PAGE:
Is Glycolic Acid Safe To Use During Pregnancy?
Sun damage, acne, clogged pores- these skin issues can make the skin dry and dull. Most people look for a quick remedy for these skin conditions. Eventually, they resort to over-the-counter skincare products, such as cleansers and toners. Most of these skincare products contain a certain amount of glycolic acid, which is known for its exfoliating properties. Now one might wonder, especially pregnant women, whether they should avoid such chemicals during the pregnancy period.
Pregnancy is a sensitive time for many women, both physically and emotionally. Every single food, fluid, and skin product might raise questions in your mind. As a conscious parent, it is expected that you would like to know whether any particular ingredient of your favorite skin product may potentially impact your developing baby. In this post, we have explored whether glycolic acid is safe during pregnancy or not.
What Actually is Glycolic Acid?
Glycolic acid is a type of alpha hydroxy acid (AHA) that is commonly used in a variety of skincare products, including face cleansers, toners, serums, and night creams.
It is soluble in water, just like sugar. You might already know sugar can be used as a scrubber. Usually derived from sugarcane, glycolic acid has the same properties too! Besides sugarcane, sugar beets, pineapple, cantaloupe, and unripe grapes are rich in glycolic acid.
Some potential benefits of utilizing glycolic acid in skincare routine include the following:
- Improved skin texture: Glycolic acid uses the exfoliating process of removing dead skin cells to reveal new and healthy skin.
- Unclogged pores: Glycolic acid can help remove excess oil, dead skin, and makeup residue, which results in an improved skin appearance and less risk of pregnancy breakouts.
- Reduced fine lines and wrinkles: Glycolic acid may help to improve your skin’s look and feel by removing the outer layer of old skin.
- Even skin tone: Glycolic acid is effective in reducing acne scars, dark spots, and pigmentation, which can be helpful to even out skin tone and texture.
Can you use glycolic acid while pregnant?
The safety of using glycolic acid during pregnancy is not well-understood, as the research is limited and inconclusive. However, most dermatologists agree that chemical peels containing glycolic acid are safe for pregnant women. One research on pregnancy acne treatments also has a similar observation. It concludes that pregnancy acne treatments containing glycolic acid don’t have any adverse effects on the fetus.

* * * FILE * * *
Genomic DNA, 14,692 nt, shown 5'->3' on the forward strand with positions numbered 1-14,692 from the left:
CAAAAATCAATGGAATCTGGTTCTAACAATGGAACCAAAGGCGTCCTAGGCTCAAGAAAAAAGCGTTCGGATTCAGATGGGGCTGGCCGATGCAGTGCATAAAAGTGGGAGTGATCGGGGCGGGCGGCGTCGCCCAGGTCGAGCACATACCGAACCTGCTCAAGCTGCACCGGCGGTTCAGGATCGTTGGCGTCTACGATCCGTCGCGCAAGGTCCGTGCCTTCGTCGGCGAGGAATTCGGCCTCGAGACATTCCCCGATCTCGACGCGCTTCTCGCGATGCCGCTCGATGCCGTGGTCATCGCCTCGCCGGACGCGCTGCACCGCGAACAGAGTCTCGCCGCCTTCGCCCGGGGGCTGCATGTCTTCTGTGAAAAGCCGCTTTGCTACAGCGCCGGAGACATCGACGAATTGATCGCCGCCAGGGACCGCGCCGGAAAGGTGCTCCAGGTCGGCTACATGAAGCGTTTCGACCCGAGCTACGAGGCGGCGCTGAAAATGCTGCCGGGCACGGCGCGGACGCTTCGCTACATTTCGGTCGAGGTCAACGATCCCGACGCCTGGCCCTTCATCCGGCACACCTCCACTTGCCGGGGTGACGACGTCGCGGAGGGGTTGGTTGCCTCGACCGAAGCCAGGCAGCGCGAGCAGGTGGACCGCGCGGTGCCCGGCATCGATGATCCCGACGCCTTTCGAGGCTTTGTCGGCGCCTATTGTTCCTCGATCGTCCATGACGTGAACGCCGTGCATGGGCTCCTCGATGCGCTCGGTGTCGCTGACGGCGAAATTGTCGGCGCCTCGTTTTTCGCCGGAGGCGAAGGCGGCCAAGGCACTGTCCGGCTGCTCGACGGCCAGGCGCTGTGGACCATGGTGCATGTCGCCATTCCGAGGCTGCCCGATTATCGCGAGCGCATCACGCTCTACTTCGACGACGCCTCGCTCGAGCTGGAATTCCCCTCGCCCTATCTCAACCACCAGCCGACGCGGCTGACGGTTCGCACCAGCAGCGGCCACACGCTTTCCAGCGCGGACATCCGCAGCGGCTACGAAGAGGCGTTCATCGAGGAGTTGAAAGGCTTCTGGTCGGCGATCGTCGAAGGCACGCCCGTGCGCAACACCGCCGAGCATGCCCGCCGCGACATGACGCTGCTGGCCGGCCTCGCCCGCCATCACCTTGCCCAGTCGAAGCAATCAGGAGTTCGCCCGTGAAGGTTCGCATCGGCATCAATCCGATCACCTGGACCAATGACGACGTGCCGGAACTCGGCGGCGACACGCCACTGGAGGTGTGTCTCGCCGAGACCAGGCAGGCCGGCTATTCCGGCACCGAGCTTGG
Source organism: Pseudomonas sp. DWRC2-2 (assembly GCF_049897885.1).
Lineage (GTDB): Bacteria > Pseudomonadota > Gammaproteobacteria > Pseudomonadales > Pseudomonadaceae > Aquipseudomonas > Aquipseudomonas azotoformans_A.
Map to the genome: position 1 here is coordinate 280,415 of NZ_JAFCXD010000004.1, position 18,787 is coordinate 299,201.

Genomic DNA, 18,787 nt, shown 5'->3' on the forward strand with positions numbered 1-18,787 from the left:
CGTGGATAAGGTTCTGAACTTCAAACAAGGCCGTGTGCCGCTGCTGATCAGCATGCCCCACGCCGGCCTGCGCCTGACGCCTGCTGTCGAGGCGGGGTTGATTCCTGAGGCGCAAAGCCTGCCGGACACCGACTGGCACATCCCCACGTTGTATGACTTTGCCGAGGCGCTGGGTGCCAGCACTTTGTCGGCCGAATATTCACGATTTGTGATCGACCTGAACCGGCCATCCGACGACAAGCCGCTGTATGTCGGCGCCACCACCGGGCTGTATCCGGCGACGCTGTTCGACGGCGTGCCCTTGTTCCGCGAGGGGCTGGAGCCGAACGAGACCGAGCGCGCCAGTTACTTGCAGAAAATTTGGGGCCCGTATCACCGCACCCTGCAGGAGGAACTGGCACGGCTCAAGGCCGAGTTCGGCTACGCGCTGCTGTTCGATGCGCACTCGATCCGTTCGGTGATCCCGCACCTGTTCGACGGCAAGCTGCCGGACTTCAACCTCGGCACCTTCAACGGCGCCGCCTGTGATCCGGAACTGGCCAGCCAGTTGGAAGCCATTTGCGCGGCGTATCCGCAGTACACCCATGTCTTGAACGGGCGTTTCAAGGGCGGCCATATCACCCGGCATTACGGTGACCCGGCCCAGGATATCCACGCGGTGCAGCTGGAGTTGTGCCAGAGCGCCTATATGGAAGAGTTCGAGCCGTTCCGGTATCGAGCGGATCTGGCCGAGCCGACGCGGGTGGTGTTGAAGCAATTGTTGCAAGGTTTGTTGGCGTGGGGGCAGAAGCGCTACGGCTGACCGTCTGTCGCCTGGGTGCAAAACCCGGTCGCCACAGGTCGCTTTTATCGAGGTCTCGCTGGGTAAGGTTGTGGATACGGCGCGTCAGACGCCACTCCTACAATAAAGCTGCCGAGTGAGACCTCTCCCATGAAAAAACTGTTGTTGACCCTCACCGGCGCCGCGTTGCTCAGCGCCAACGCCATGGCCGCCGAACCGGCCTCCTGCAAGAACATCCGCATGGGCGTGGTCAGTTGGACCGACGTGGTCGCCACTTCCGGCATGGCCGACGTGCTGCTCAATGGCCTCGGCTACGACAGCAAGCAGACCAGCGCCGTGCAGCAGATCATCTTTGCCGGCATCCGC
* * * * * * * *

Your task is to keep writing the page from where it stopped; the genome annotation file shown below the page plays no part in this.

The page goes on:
Even though glycolic acid is considered safe for pregnancy skincare, it is important to practice precaution. This is because glycolic acid makes the skin more sensitive to the sun, increasing sunburn risk. Experts recommend using a broad-spectrum pregnancy-safe sunscreen with an SPF of at least 30 when using face cleansers or other exfoliants containing glycolic acid.
In addition, glycolic acid may also increase the risk of skin irritation, redness, and dryness, which can be uncomfortable for pregnant women. Hence using a product with a lower concentration of glycolic acid may be a safer option for pregnant women.
What percent of glycolic acid is safe during pregnancy?
Different products and treatments utilize different concentration levels of glycolic acid. Typically over-the-counter acne products contain 8-10% glycolic acid, whereas professional treatments use up to 70% of glycolic acid.
There is no established safe percentage of glycolic acid for use during pregnancy. Still, it’s recommended that pregnant women should use skin products with a glycolic acid concentration that’s lower than 10 percent.
Even though glycolic acid is safer compared to ingredients such as retinoids, salicylic acid, and hydroquinone, it still might cause some issues if you’re not conscious. So it’s best to consult a dermatologist or a licensed skincare professional before using a chemical peel or a night cream containing glycolic acid. They might recommend other more tried-and-true remedies that are safer choices during pregnancy.